Figure 2. Dual-energy chest radiography. (a: left) Dual-energy soft-tissue image. Note the excellent suppression of the ribs. (b: right) Dual-energy bone image. There are slight misregistration artifacts in the bone image from the two-image method. These images were produced from human subject images collected by GE Healthcare in collaboration with our laboratory, using the self-calibrating basis material tissue/bone decomposition method we developed.
 
 
 
Figure 3. Noise power spectrum comparison of various dual-energy noise suppression methods. Noise suppression methods evaluated included noise clipping (NOC), correlated noise reduction (KCNR), spatial frequency filtering of the high-energy image (SSF on H), edge predictive adaptive smoothing (EPAS), and combinations of these methods. The solid line at the top is the NPS for an uncorrected dual-energy image. These curves represent NPS of the bone image in the subdiaphragm region. (See Dobbins and Warp Advances in Digital Radiography Samei E, Flynn MJ (eds), RSNA, Oak Brook, Illinois, 2003.)

Our lab has also worked extensively to develop noise-suppression methods for dual-energy imaging, and to quantitatively compare various such methods. Figure 3 shows the noise power spectrum of several noise-suppression methods, indicating that while low-frequency noise remains a challenge, mid-to-high frequency noise can be successfully suppressed by over a factor of 10 using combinations of various noise suppression methods.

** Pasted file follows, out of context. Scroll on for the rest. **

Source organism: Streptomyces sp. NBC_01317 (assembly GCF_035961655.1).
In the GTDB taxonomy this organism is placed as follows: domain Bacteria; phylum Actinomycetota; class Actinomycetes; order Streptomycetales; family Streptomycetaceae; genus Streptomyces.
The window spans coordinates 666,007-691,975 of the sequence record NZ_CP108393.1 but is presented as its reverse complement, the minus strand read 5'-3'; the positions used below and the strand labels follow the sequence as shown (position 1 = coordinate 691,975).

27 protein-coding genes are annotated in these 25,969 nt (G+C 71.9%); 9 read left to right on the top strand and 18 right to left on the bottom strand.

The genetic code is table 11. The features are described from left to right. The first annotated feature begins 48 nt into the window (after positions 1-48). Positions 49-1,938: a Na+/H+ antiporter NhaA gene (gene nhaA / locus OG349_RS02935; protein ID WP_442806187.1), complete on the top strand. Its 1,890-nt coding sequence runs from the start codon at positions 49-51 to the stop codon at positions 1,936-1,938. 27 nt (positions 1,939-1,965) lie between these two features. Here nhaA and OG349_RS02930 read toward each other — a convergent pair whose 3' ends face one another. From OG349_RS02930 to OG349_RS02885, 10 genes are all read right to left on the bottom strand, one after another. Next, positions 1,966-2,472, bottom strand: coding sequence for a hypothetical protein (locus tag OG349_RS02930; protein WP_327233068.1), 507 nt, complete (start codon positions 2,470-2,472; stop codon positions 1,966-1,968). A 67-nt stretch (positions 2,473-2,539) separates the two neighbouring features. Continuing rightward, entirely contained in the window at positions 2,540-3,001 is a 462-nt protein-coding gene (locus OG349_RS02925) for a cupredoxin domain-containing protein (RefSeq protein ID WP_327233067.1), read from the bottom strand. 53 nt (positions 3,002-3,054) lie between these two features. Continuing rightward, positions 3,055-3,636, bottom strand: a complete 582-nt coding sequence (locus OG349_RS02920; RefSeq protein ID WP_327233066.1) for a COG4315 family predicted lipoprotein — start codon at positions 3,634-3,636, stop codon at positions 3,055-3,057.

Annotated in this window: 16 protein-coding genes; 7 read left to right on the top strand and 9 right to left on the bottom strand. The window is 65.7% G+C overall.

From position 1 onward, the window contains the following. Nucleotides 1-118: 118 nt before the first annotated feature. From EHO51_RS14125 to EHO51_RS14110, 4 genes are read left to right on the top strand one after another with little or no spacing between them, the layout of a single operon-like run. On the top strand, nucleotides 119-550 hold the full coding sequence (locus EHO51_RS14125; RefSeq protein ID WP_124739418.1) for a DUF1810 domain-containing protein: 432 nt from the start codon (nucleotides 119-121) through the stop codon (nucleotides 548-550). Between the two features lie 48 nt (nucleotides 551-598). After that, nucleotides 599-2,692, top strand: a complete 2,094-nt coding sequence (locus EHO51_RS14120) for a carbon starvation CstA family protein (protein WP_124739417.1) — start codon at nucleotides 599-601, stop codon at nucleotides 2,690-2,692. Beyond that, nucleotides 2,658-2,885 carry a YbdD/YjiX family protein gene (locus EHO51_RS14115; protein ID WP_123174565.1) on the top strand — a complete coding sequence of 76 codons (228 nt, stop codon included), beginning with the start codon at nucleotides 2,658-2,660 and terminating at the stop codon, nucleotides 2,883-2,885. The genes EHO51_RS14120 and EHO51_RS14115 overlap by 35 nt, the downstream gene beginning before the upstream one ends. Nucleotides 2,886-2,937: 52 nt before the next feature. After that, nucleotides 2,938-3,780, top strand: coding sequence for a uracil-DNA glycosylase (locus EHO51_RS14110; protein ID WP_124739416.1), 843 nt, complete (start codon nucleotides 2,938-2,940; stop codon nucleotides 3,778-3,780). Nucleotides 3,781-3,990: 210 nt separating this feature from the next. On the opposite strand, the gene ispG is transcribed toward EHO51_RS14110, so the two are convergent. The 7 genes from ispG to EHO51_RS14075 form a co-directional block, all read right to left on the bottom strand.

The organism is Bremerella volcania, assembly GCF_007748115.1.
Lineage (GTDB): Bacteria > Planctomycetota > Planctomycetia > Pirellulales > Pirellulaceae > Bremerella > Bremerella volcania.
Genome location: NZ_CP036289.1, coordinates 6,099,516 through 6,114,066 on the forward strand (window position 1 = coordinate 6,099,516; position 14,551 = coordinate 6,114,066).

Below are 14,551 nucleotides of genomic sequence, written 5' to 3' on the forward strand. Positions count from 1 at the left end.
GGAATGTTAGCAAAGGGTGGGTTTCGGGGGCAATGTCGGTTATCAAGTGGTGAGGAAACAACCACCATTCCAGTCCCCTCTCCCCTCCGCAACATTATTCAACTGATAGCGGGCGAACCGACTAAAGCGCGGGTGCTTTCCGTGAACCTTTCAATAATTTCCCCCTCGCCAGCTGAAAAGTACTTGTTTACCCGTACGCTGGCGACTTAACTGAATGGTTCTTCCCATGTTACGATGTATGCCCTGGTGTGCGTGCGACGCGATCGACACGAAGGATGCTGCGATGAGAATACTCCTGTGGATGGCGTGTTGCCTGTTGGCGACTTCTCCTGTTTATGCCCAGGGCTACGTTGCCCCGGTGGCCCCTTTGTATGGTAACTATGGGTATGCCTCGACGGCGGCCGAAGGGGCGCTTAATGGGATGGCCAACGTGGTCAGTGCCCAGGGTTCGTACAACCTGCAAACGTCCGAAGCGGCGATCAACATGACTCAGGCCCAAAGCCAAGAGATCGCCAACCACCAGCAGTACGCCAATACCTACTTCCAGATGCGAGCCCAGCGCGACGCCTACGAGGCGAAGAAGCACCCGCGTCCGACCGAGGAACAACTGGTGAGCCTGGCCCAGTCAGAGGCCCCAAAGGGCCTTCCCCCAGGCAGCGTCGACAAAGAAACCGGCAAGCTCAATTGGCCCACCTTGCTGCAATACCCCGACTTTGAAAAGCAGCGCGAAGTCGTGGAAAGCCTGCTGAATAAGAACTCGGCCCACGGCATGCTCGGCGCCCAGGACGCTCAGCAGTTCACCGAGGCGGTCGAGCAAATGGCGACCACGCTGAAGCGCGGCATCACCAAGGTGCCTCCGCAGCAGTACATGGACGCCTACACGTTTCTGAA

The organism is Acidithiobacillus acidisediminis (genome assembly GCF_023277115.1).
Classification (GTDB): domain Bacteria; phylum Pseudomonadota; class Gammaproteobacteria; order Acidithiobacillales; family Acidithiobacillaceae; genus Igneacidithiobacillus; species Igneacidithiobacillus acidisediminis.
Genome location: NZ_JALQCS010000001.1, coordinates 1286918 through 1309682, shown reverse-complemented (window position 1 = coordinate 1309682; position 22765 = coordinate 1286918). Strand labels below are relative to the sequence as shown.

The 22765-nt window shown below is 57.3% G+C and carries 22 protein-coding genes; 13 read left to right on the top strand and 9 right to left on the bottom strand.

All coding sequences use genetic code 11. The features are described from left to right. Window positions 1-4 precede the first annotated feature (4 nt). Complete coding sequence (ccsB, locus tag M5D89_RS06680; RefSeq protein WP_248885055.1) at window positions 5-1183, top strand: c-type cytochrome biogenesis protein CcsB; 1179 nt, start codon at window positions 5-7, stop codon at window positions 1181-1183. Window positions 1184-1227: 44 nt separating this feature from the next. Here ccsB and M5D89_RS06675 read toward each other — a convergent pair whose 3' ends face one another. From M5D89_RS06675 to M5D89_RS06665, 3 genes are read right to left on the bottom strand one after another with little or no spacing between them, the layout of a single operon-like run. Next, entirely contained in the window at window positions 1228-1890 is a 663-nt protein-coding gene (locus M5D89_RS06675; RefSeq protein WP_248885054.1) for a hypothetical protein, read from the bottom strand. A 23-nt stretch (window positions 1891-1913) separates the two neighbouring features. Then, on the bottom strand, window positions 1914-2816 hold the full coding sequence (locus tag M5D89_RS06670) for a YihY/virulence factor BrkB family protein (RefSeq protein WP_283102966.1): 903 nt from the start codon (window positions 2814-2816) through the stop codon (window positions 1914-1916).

More recently, we have conducted an NIH-funded clinical trial to investigate the relative performance of dual-energy, tomosynthesis, and conventional PA/lateral chest radiography for pulmonary nodule detection. The observer study for that trial is still underway.

 


Representative publications

  • Hinshaw DA, Dobbins JT III: Recent progress in noise reduction and scatter correction in dual-energy imaging. Proc. SPIE Medical Imaging Symposium, 2432:134-142, 1995.
  • Hinshaw DA, Dobbins JT III: Plate scatter correction for improved performance in dual-energy chest imaging. Medical Physics 23:871-876, 1996.
  • Warp RJ, Dobbins JT III: Quantitative evaluation of noise reduction strategies in dual-energy imaging. Medical Physics 30(2):190-198, 2003.
  • Dobbins JT III, Warp RJ: Dual-energy methods for tissue discrimination in chest radiography. In Advances in Digital Radiography: RSNA Categorical course in Diagnostic Radiology Physics, Samei E, Flynn MJ (eds), Radiological Society of North America, Oak Brook, Illinois, 2003.

Acknowledgments
Grant support for this project was provided by the National Institutes of Health (R01 CA55388) and GE Healthcare. Duke University and GE Healthcare jointly are inventors on a patent on ECG-gating in dual-energy imaging.